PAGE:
Linda Emond and Michael Cristofer in
The Intelligent Homosexual's Guide to Capitalism...
(© Joan Marcus)
Linda Emond and Michael Cristofer in
The Intelligent Homosexual's Guide to Capitalism...
(© Joan Marcus)
The title of Tony Kushner's The Intelligent Homosexual's Guide to Capitalism and Socialism with a Key to the Scriptures, now receiving its New York premiere in a co-production by Signature Theatre Company and The Public Theater, does the play no favors. Not only is it unwieldy, but it also doesn't give an indication of how passionate and funny the show really is.

The narrative arc focuses on retired longshoreman and former union organizer Gus Marcantonio (Michael Cristofer) and his three adult children, Pill (Stephen Spinella), Empty (Linda Emond), and V (Steven Pasquale). Gus wants to commit suicide, and the immediate family -- which also includes Gus' sister Clio (Brenda Wehle) -- has convened to determine how they should all proceed. The answer is not quite as simple as one might expect, and Gus' plan throws the already dysfunctional family into turmoil.

As if this were not enough, each of Gus' children are also in the midst of their own domestic dramas. Pill's long-term relationship with partner Paul (K. Todd Freeman) is threatened by the former's habit of sleeping with prostitutes, and particularly a young hustler by the name of Eli (Michael Esper). Empty's lesbian partner Maeve (Danielle Skraastad) is pregnant, with the sperm donor being none other than V.

The play, as might be expected from Kushner, does include lengthy speeches and politically charged arguments relating to the labor movement, among other subjects. Gus comes from a solidly working class background, but only V, who works in construction, seems to be continuing that tradition -- and even then, V is a contractor with his own business, so would really be part of management rather than labor. As for Empty and Pill, they are both intellectuals, and each of their partners are intellectuals -- even Eli is Yale-educated.

All three children acknowledge the importance of their father's accomplishments and ideals, even if they sometimes disagree on their societal impact. For his part, Gus contends that the communist party in America lost its way once it gave up on the idea of revolution. Some of his most heated verbal battles are with Empty, who is a labor lawyer -- and his favorite child.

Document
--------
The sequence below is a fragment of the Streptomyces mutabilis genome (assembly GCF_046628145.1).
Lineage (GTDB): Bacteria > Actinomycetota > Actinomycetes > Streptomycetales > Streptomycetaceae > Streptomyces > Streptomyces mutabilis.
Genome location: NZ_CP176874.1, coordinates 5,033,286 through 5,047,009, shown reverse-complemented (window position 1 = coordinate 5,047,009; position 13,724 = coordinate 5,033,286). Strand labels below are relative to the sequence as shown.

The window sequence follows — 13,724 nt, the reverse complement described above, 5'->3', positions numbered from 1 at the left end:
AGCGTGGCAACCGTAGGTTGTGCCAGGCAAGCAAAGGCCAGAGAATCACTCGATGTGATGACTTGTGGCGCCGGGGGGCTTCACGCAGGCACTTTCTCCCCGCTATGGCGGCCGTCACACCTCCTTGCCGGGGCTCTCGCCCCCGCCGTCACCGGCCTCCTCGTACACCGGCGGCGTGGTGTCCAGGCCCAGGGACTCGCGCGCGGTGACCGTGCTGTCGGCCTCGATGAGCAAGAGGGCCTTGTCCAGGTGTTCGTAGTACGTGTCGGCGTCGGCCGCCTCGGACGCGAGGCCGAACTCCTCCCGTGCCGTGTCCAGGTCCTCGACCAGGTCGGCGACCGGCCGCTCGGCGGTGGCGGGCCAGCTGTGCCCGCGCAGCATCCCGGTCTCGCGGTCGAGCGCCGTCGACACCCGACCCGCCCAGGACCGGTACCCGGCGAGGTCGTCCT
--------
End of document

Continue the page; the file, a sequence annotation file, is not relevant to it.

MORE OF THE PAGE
Cristofer and Emond have a good rapport, and their characters' relationship is the emotional core of the play. Their final scene together is particularly chilling as father and daughter come to an understanding of one another, even if acceptance may be harder to come by.

Pill is a largely unsympathetic and whiny character, but Spinella manages to expose the raw emotional need that drives him to self-sabotaging behavior; the actor is also adept at bringing out the humor in the script. Pasquale does terrific work, and the vulnerability he expresses in V's final confrontation with Gus is heartbreaking. Director Michael Grief has also coaxed finely nuanced performances from the remainder of his cast, with Esper, Skraastad, and Wehle doing particularly good work.

At nearly four hours (including two intermissions), the play could use some trimming, or at the very least more focus. There are a few subplots -- including a conflict between Maeve and Paul and an end-of-second-act revelation by Empty's ex-husband Adam (Matt Servitto) -- that feel unnecessary. A few of the longer speeches also seem to be less character-driven and more about the playwright wanting to express certain ideas.

Overall, however, the politics embedded within Kushner's play are intricately interwoven with the show's human relationships, helping to make the work both stimulating and entertaining.